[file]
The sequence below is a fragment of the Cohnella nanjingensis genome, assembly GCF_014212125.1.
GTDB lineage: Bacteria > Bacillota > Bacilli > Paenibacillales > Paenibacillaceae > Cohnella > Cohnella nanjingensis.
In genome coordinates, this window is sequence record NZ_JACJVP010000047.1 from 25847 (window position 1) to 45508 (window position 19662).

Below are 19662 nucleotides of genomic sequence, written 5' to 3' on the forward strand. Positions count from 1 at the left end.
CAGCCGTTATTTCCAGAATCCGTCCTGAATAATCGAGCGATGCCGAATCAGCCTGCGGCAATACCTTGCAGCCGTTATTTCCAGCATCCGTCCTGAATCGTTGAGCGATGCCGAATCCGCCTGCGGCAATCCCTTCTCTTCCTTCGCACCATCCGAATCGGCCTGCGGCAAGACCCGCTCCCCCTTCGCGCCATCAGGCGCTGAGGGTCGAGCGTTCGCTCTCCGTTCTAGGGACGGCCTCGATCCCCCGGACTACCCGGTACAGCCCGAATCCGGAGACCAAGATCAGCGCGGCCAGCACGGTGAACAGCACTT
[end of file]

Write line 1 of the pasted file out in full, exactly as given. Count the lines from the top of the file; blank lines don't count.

The sequence below is a fragment of the Cohnella nanjingensis genome, assembly GCF_014212125.1.